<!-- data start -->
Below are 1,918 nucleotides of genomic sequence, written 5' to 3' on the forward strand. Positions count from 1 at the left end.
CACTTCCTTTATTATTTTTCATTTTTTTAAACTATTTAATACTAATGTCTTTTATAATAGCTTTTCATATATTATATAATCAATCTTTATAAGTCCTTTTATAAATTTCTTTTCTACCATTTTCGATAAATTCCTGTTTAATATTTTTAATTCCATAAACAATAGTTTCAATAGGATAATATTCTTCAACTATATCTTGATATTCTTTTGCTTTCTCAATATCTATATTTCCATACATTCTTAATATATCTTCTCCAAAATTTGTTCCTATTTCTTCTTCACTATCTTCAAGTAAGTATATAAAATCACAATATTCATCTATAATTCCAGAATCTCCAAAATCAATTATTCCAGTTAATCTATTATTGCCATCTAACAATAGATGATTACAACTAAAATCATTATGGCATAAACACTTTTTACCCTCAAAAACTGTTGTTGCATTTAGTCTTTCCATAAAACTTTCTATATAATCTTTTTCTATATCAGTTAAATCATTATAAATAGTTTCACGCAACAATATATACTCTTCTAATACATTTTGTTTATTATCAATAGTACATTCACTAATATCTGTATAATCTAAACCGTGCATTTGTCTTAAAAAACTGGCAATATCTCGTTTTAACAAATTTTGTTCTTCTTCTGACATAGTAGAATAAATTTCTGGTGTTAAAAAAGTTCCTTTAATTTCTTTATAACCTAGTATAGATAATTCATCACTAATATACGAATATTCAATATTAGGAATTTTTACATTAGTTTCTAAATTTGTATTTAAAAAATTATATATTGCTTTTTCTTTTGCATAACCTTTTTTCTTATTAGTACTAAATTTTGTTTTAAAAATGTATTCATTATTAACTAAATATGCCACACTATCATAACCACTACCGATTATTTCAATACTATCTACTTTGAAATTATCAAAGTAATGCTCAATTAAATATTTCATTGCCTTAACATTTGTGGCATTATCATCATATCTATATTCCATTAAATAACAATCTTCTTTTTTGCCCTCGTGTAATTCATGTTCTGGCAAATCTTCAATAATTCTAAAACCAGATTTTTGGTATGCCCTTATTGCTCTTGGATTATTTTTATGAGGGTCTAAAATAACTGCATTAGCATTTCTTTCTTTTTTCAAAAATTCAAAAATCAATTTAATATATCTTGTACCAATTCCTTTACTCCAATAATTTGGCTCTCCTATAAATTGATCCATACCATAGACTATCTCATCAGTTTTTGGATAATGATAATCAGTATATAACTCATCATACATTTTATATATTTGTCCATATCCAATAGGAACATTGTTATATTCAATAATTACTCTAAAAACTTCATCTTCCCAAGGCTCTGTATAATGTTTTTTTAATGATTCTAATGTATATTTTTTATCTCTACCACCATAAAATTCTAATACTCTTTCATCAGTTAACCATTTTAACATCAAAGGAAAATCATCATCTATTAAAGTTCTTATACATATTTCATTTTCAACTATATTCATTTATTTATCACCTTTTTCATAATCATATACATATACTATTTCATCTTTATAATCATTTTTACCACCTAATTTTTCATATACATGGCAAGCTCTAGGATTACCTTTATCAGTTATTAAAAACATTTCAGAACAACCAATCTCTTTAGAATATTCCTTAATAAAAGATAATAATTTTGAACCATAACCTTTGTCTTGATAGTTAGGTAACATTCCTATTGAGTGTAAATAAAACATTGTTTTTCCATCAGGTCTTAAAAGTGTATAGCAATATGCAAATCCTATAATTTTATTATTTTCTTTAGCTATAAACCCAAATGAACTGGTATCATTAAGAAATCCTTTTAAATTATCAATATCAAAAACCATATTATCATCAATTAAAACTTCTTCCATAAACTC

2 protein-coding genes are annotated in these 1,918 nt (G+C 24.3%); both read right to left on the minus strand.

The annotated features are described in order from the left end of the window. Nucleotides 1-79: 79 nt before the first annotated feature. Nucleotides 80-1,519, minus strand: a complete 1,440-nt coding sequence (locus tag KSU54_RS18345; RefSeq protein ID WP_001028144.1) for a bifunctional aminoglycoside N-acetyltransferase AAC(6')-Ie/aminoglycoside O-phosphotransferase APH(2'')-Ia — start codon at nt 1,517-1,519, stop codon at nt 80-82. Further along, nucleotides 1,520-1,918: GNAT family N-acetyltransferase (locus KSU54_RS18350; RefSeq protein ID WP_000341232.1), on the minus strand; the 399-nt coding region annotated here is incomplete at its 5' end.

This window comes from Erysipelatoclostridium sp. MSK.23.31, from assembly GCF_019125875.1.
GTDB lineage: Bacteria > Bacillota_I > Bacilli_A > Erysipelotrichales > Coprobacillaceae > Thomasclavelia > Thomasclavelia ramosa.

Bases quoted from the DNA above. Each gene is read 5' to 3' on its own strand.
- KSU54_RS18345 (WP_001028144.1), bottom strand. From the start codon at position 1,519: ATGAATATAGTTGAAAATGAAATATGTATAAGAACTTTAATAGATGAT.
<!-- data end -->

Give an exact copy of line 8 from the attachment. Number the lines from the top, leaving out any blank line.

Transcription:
- KSU54_RS18345 (WP_001028144.1), bottom strand. From the start codon at position 1,519: ATGAATATAGTTGAAAATGAAATATGTATAAGAACTTTAATAGATGAT.